Such plastic strain effects should also invalidate Eqns. 2 and 3, since they are based on the same assumptions as Eqn. 1. The maximum likelihood (ML) method was used to fit the δc-results to Eqn. 2, with B 0 equal to 10 and 50 mm for Set 1 and 2 respectively (that is δ0-values are not size-corrected relative to any reference B 0 to be able to compare them directly). The two fitting curves are plotted in Figure 2. The ML estimates Symbol.2 and Symbol.3 were found to be equal to 2.2 and 0.055 mm for Set 1 and 1.7 and 0.050 mm for Set 2. The 95% confidence intervals for Symbol.2, Symbol.4, were [1.5, 3.2] and [1.2, 2.4] for Sets 1 and 2, respectively. These results are in good agreement with the theoretical value of 2 for α under SSY conditions and illustrate the point raised in the introduction, i.e. the ability of Eqn. 2 to describe toughness data even if Eqn. 1 produces suspicious results. Note also that the δ 0-values are not very different, which indicates a low size effect. A qualitative explanation for both points is proposed below.

General applicability of closed-form SSY expressions

For every specimen examined on the SEM, a unique fracture origin was found, which is a prerequisite to the correct application of Eqns. 1 to 4 to describe the scatter in toughness results. However, considering the small specimen fracture tests, at least three different nucleation processes could be identified, namely: an intergranular failure type transforming to cleavage, a transgranular type with moderate plastic strain (Group 1) and a transgranular type with large plastic strain and microductility (Group 2). It was mentioned in the previous section that Eqns. 1 to 4 were not derived to account specifically for the change in plastic strain inside the plastic zone. Also, each equation is meant to address only one nucleating process at a time, not all of them (as was done in the preceding section), unless they are modified to do so. Here, the choice is made to address only the δc-values originating from the main nucleation mechanism, i.e. these of Group 1. The specimens that were not analyzed on the SEM are assumed to belong to Group 1, given that their δc-values fall in its range. A fit to Eqn. 2 of these δc-values only gives the following ML estimates: Symbol.2 = 2.72, Symbol.3 = 0.056 and Symbol.4 = [1.87, 3.94] for the 10x10 mm 2 specimens, Symbol.2 = 2.46, Symbol.3 = 0.041 and Symbol.4 = [1.67, 3.63] for the 50x50 mm 2 specimens. Once again, the estimated values for α approach the theoretical value of 2, but the size effect is this time more apparent.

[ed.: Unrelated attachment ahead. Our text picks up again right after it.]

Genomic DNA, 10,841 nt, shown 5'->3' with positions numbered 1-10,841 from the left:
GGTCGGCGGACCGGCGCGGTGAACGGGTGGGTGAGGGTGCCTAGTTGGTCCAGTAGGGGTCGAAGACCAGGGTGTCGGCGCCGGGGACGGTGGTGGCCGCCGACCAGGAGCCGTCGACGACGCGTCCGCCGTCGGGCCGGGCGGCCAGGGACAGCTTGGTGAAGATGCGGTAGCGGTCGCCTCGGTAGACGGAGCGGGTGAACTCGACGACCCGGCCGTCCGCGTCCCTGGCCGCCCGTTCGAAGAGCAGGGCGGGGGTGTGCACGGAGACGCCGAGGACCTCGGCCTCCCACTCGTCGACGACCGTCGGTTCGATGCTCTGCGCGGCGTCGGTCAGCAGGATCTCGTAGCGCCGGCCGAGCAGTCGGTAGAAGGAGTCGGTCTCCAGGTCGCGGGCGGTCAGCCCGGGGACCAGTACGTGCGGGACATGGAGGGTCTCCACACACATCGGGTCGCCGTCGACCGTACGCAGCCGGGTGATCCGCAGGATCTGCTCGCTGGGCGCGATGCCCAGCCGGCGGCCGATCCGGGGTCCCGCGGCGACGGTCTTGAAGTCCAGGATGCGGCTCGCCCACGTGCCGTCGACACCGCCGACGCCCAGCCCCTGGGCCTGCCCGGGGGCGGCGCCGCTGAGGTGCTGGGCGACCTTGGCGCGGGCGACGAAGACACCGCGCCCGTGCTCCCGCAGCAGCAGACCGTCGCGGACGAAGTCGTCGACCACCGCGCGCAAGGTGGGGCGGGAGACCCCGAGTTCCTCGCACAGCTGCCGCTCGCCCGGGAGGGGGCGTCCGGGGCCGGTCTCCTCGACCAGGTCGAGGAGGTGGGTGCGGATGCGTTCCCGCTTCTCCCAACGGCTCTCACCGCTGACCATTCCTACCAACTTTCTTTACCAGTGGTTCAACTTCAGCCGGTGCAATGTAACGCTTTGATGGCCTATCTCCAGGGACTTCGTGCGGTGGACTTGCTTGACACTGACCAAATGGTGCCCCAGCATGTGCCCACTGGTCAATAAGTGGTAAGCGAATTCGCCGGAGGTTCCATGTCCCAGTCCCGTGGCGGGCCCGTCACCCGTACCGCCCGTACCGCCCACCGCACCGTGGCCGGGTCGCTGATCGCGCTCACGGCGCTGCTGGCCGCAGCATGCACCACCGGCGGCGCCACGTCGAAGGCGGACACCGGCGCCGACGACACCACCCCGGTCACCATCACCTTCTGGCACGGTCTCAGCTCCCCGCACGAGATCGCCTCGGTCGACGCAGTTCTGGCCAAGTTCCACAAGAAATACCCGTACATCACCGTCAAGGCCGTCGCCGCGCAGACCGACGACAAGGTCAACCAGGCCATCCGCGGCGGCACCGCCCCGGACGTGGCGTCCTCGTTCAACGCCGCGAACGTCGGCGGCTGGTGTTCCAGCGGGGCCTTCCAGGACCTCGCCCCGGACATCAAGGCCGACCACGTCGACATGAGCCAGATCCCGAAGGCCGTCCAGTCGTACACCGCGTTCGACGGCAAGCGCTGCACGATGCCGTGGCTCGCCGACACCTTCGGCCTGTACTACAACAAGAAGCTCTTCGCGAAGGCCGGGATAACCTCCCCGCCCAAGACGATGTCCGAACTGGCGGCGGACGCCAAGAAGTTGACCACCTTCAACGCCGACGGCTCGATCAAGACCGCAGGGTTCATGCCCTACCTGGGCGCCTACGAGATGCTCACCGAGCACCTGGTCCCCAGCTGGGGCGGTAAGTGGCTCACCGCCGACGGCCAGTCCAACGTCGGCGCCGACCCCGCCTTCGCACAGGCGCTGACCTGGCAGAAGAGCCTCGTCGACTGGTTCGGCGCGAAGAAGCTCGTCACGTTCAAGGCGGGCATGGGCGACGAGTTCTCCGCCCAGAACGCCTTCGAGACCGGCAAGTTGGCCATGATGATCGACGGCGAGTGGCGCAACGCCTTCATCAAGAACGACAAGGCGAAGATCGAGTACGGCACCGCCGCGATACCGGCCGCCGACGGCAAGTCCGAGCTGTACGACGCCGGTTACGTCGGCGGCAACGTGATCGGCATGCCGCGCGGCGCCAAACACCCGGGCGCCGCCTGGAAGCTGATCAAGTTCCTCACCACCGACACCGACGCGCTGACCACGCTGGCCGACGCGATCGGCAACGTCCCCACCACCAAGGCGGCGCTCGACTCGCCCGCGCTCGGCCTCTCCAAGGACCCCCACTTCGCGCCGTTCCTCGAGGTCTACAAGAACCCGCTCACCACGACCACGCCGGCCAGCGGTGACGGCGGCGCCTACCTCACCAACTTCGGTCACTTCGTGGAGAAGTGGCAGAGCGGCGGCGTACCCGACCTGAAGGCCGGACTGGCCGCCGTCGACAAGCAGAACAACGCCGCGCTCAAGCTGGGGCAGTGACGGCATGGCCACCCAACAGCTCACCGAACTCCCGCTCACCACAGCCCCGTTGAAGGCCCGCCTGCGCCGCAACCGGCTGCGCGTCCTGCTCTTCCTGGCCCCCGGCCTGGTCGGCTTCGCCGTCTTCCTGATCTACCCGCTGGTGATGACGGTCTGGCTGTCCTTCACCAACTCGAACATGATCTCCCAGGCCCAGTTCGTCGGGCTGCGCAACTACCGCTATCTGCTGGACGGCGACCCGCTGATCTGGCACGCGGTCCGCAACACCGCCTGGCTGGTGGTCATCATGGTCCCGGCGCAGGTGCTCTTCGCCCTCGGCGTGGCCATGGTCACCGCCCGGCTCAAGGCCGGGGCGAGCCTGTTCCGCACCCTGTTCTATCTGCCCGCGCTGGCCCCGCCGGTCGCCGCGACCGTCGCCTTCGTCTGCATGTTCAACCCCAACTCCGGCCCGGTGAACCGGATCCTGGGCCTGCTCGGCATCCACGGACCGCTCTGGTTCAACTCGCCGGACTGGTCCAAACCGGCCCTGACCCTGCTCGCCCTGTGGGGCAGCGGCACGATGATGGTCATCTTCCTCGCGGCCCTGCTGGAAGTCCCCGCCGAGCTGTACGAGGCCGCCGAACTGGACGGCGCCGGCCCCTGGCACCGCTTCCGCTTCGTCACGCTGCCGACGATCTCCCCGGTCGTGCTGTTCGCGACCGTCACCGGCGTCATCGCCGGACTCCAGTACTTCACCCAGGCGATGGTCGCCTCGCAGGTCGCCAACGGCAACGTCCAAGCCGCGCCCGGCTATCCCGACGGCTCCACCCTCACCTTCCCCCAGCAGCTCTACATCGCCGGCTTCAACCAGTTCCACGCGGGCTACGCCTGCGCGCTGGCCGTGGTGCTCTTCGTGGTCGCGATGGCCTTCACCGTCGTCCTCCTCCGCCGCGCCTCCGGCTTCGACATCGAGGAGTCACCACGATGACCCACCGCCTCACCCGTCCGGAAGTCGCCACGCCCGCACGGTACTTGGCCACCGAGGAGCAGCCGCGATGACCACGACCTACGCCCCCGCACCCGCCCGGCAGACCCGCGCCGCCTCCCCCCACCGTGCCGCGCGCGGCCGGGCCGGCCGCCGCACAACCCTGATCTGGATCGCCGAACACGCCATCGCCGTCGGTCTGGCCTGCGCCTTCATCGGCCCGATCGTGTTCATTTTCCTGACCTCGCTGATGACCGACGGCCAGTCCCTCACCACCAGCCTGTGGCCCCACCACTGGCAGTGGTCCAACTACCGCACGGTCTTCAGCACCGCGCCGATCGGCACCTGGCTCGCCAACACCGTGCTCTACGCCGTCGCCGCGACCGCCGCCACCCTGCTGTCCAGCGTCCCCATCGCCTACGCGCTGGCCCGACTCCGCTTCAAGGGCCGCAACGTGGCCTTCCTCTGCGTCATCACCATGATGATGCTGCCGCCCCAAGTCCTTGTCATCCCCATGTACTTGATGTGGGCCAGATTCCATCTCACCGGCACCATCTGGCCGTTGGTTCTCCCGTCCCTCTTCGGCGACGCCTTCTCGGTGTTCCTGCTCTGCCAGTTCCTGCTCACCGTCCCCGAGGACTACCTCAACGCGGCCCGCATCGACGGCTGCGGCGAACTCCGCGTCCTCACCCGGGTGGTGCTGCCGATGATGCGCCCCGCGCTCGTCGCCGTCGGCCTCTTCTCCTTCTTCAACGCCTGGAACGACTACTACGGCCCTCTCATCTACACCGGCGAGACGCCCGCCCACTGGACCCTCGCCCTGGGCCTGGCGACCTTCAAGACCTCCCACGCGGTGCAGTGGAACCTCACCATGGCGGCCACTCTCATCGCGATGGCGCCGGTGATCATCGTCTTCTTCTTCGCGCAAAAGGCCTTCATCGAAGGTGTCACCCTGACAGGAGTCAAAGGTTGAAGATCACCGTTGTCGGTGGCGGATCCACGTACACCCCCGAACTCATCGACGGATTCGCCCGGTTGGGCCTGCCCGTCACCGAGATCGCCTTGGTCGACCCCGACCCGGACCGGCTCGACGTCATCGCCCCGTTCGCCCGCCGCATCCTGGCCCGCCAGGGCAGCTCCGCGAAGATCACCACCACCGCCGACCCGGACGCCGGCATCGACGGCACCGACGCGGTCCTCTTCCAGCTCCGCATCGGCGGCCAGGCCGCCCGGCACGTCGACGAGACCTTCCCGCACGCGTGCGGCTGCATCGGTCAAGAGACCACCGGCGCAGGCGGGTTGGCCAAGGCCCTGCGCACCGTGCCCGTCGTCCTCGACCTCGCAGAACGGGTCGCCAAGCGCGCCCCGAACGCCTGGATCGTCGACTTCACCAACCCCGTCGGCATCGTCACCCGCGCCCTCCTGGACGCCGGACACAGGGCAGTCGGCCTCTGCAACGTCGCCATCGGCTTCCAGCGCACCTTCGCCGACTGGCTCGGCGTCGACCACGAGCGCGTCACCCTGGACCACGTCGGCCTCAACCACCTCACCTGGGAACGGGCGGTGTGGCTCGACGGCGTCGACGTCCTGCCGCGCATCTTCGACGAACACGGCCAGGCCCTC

spsrbdec2001e4b.gif

Symbol.1

spsrbdec2001e4d.gif

Symbol.2

spsrbdec2001e4c.gif

Symbol.3

spsrbdec2001e4e.gif

Symbol.4

Following the discussion in the previous section, the above verification of Eqn. 2 is clearly not due to the evolution of the stress field in the SENB specimens alone. An alternative explanation is proposed in terms of a dual stress - plastic strain criterion. The model retains the fundamental assumptions that cleavage follows a weakest-link principle, is stress-controlled and that plastic flow is necessary for nucleation. To simplify, it is assumed that nucleation is controlled only by plastic strain and that propagation is controlled only by tensile stress. It is considered here that the material fractures at a certain critical tensile stress, constant over the range of present testing temperatures, i.e. the scatter is expected to be due only to the initiators location and plastic strain. There is experimental evidence showing that the number of nucleated microcracks increase with plastic strain and decreasing temperature. [9-11] The number of cracked carbides was found to increase proportional with plastic strain by Gurland [9] and Brindley, [10] results approaching proportionality were also obtained by Lindley et al. [11] At some temperatures, interpolation by a power law was more appropriate. [10] It is considered here that, for a small range of critical plastic strain values, at a given temperature, a linear relationship can be used. The influence of temperature will be inferred later. The last assumption is that if a fresh nucleated microcrack is not propagated immediately, that is if the tensile stress is less than the critical tensile stress, <σcrit, it blunts and will not be able to contribute to failure anymore. The cumulative cleavage failure probability can then be written as: